On my desk is something similar: Jonty Semper’s Kenotaphion, a new double-CD collection of two-minute silences observed on Armistice Day and Remembrance Sunday. Each one begins with the tolling of Big Ben and then dissolves into ever-changing patterns of ambient noise: fragments of birdsong, sussurations of distant traffic, the occasional ungovernable crack of thunder. Behind it all is the listener’s knowledge of a mass of people gathered precisely to leave no aural record of themselves.
Another artist working in Cage’s tradition is Matt Rogalsky. Recently, US radio stations have introduced technology that strips out the silences between presenters’ words, compacting talk-time and leaving more space for ad breaks. “If you know American talk radio,” Rogalsky says wryly, “you will probably also know that the fragments they are throwing away are often the best part of the programme.” So he wrote software to do the opposite: to strip out the words and keep the silences, with just the ghostly tail-ends and beginnings of words audible. There is currently an Edinburgh installation demonstrating this in realtime. In December Rogalsky will collect all the silences from BBC Radio 4 in one 24-hour period and press them onto a box set of CDs. “I have been very interested in the range of listener responses,” Rogalsky says. “Some people hear an urgency suggesting something dark and sinister… several people have found this material erotic.”
“I don’t think it’s that useful to try and separate ‘music’ and ‘sound art’,” Rogalsky warns. Certainly it is increasingly difficult in what’s left of the classical tradition. As 20th-century composers dismantled the usual stuff of music – including Edgar Varèse’s experiments with electronics and Pierre Schaeffer’s coinage “musique concrète”, to describe music made from found sounds such as birdsong or traffic – the line between what was music and what was simply noise became increasingly blurred. Often, recontextualisation was enough. Just as Marcel Duchamp’s urinal had become art by virtue of being placed in a gallery, so could the roar of cars – or a two-minute silence – if presented as an object of aesthetic contemplation.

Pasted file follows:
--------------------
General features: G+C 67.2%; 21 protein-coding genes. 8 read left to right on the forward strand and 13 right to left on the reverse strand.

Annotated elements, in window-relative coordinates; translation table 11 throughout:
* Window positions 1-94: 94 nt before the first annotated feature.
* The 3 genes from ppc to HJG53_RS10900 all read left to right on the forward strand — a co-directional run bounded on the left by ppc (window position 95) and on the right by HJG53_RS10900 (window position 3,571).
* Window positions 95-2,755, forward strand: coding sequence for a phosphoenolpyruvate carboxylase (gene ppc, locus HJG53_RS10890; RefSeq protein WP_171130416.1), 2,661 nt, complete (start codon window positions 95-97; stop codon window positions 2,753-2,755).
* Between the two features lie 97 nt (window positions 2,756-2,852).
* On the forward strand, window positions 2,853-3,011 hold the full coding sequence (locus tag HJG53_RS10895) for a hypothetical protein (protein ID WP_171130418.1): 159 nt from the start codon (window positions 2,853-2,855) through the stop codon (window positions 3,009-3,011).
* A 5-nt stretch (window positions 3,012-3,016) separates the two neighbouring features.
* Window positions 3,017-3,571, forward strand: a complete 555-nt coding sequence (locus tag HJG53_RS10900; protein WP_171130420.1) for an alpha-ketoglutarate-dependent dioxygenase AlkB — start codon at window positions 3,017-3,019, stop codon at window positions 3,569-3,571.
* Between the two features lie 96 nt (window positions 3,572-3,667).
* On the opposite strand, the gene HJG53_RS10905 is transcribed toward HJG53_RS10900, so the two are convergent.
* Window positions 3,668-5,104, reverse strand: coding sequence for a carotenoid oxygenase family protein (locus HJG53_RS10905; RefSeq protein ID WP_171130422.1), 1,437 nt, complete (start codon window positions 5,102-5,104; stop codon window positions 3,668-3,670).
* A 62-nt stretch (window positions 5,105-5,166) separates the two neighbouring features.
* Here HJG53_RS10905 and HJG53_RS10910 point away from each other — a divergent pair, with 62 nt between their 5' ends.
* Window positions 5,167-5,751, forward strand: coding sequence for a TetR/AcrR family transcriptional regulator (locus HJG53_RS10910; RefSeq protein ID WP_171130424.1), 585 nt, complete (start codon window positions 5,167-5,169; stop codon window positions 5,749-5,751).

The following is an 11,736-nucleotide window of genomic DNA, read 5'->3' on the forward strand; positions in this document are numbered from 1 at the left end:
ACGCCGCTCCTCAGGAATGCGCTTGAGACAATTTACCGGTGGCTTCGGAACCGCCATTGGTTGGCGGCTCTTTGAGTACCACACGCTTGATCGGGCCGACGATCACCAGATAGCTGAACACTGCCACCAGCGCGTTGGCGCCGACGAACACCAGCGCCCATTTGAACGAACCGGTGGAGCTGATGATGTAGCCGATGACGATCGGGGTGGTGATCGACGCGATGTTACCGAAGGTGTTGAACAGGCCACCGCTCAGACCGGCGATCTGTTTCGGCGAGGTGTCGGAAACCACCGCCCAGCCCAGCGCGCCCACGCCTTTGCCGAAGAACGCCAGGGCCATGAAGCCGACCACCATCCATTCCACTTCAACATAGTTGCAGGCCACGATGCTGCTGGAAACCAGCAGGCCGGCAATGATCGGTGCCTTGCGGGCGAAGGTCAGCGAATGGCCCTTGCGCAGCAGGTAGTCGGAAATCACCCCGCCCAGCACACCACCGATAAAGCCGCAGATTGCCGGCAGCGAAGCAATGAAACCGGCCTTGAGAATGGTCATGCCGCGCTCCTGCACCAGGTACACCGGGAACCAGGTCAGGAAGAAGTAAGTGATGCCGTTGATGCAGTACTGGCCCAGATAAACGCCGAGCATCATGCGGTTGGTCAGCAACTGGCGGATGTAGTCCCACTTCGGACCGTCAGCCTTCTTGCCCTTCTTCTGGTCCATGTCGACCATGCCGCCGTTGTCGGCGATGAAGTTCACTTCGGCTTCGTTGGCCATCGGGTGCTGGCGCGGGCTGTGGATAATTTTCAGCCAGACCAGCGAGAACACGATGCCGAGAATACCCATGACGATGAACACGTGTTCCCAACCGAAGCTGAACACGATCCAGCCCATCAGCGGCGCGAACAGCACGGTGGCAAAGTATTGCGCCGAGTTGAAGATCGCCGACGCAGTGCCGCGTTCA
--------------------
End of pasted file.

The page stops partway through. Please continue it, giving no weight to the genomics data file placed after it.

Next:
Musician and author David Toop, who curated an exhibition of sound art at London’s Hayward Gallery last year, and whose book Ocean of Sound traces a sensually fascinating path through 20th-century sound art and leftfield music, agrees. “Duchamp is hugely important in sound art,” he says. “If you transport something into a different context, it then has a different meaning.” Toop offers an analogy with the visual arts. Figurative painting is only a subset of everything possible within the visual arts. Similarly, “figurative” music – music with harmony, rhythm, melody and so on – is only a subset of the many possible ways to organise sound artistically. “It’s like making the jump from Turner to Kandinsky,” Toop suggests. “Turner explores light in a narrative context, whereas in Kandinsky it has become a purely abstract exploration.”
On a bright, cold morning in London’s Docklands, I sit at the top of Trinity Buoy Wharf Lighthouse. As wintry light scatters off the Thames through the observation window, a slow hieratic clangour emerges through four loudspeakers. A gentle high bell sound, like a glint of sun through cloud, is answered by a low and heavy splash; soft tinkling gives way to something like a wavering note from a French horn. It is otherworldly and beautiful. If we could hear the music of the spheres – the mythical sound made by the concentric metal globes of the heavens grinding forever above us – it might sound something like this. And it has something of the same reach, for the piece, called Longplayer, will last without ever repeating itself for 1,000 years.